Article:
Using AI to assist in Prostate Cancer diagnosis

Imperial College Health Partners (ICHP) are proud to be part of a bid-winning team for a cutting-edge study to test and implement a new way of diagnosing clinically important prostate cancer using artificial intelligence (AI).

The study is one of a number of winners of the AI in Health and Care Award, announced by Secretary of State for Health and Social Care Matt Hancock and led by the National Institute for Health Research (NIHR), which will share approximately £50m funding.

Following this win, ICHP will be providing a full economic evaluation for the Ibex Artificial Intelligence Histology system, which diagnoses clinically important prostate cancer on prostate biopsy tissue.

The system will be tested using information from 600 men across six NHS hospitals, and compared with assessment from trained pathologists to determine its accuracy.

Our evaluation will include both a short-term economic model for the scope of the trial and a long term model to evaluate the costs associated with introducing the Ibex-AI system into NHS hospitals, and potential cost savings as well as cost-effectiveness.

The AI in Health and Care Award supports a range of technologies at different stages of development, from concepts to first real-world tests to the scaling of AI products to a number of NHS sites to generate further evidence for potential adoption in the NHS. Each product will undergo robust testing and independent evaluation to ensure they are effective, accurate, safe and value for money.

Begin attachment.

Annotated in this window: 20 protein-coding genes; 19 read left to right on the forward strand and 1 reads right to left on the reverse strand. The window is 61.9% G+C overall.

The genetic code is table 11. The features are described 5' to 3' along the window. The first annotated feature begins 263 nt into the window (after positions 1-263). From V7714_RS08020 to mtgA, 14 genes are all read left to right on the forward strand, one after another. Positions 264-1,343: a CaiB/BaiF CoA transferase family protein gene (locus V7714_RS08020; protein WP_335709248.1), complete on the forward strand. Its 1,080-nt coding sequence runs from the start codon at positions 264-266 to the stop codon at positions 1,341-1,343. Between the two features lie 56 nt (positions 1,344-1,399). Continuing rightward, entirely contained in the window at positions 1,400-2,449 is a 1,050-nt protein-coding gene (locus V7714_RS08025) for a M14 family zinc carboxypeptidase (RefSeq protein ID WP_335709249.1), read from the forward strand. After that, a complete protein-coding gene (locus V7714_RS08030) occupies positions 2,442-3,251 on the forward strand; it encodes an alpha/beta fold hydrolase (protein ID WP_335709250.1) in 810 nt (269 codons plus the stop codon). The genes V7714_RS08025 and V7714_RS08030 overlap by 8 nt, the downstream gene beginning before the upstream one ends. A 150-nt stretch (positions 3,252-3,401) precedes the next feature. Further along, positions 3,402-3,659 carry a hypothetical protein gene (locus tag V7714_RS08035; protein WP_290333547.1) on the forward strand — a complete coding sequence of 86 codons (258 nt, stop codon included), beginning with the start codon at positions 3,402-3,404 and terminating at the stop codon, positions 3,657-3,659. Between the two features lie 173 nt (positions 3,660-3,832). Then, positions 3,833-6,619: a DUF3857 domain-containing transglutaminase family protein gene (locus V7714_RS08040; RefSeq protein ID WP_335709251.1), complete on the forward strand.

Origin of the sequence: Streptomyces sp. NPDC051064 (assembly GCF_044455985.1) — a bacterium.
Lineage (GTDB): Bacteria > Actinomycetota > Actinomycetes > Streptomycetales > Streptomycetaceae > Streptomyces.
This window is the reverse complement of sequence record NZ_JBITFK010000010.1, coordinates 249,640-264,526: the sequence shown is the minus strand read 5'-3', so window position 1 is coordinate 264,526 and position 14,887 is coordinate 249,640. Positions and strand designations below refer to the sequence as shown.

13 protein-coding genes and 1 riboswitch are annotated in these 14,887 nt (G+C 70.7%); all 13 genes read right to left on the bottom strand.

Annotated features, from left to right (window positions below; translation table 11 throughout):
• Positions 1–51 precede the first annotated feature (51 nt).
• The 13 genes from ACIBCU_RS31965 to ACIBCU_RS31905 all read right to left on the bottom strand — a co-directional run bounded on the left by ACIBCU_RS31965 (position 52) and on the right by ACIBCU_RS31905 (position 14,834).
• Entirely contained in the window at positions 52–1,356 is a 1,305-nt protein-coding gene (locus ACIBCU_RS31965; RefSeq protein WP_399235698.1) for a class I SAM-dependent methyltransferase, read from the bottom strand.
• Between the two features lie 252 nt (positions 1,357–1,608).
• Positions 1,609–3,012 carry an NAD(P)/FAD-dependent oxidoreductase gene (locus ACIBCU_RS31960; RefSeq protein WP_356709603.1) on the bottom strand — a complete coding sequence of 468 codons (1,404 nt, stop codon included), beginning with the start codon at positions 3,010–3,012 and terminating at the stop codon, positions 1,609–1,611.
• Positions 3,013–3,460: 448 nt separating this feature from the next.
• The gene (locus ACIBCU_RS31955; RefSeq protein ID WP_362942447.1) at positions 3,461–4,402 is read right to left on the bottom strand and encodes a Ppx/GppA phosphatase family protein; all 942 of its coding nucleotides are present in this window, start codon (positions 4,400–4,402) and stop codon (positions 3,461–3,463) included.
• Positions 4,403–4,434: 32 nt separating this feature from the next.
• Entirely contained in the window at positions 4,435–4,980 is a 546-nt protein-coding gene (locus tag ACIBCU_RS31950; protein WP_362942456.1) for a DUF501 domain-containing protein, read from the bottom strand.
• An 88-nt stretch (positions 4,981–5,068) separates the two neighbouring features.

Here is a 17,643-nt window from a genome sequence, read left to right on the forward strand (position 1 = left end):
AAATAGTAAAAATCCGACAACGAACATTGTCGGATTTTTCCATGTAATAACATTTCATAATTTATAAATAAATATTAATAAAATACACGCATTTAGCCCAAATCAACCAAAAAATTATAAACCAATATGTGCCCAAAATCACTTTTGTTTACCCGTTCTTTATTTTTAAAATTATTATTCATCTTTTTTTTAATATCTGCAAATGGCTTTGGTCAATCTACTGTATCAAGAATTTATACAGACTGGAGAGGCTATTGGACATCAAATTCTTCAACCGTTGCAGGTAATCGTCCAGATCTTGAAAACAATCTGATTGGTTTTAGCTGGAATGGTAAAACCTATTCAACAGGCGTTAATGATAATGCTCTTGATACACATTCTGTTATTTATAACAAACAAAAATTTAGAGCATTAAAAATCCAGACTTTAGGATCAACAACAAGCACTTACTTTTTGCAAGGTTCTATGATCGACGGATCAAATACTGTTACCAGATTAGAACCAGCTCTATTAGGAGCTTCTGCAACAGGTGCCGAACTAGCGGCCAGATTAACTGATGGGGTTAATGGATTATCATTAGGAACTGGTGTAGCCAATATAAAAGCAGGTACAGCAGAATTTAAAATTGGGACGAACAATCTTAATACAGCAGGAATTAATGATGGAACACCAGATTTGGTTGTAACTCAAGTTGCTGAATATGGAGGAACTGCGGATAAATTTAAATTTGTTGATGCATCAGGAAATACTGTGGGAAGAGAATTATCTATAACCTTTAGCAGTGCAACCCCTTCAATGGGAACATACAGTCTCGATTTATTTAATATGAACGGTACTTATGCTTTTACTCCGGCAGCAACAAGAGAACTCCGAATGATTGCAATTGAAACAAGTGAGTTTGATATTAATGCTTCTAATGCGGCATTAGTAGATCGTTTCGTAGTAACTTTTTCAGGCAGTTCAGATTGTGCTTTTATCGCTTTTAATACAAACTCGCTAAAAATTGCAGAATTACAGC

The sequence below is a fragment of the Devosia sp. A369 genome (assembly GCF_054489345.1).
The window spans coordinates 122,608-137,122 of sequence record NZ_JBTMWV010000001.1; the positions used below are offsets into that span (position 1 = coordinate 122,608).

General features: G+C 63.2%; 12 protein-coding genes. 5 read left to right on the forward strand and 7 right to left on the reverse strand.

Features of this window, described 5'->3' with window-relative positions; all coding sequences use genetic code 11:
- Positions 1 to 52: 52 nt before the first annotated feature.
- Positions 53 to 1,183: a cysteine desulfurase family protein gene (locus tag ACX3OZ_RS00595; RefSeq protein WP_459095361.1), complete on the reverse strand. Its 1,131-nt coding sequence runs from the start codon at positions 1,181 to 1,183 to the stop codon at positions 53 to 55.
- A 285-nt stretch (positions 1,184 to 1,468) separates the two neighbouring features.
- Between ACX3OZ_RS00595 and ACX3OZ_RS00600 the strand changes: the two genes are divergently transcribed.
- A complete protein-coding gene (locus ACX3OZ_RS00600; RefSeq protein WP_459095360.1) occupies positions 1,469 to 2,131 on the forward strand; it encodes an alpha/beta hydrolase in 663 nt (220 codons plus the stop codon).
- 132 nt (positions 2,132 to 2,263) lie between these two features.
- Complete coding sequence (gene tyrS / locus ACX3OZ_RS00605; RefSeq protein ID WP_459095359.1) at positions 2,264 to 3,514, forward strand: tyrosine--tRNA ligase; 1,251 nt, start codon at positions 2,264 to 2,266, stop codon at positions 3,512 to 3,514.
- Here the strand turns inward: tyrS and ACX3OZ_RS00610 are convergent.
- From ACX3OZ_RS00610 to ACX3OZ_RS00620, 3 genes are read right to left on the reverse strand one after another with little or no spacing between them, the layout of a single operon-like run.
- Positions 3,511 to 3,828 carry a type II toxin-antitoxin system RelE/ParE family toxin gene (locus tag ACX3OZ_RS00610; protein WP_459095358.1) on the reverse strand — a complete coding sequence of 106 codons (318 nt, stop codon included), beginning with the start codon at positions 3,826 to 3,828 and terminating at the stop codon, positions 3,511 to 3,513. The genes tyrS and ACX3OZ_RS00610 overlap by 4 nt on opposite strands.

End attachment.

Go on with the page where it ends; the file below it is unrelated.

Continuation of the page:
The award forms part of the NHS AI Lab and is managed by the Accelerated Access Collaborative in partnership with NHSX and the National Institute for Health Research. It supports the vision set out in the NHS’s Long Term Plan to use new technologies and treatments to improve patient care and save more lives.

Other winning projects include machine learning algorithms to analyse breast cancer screening scans, AI tools to assess emergency stroke patients, AI powered apps that turn a smartphone into a clinical grade medical device and a wearable patch to detect irregular heartbeats.

Matt Hancock said: “AI has huge potential for transforming healthcare and freeing up medical professionals’ time – these awards are just the start of an exciting pipeline of new technology that will identify new ways to diagnose, screen and treat illnesses ranging from dementia and sepsis to antibiotic resistant infections and problems in pregnancy.”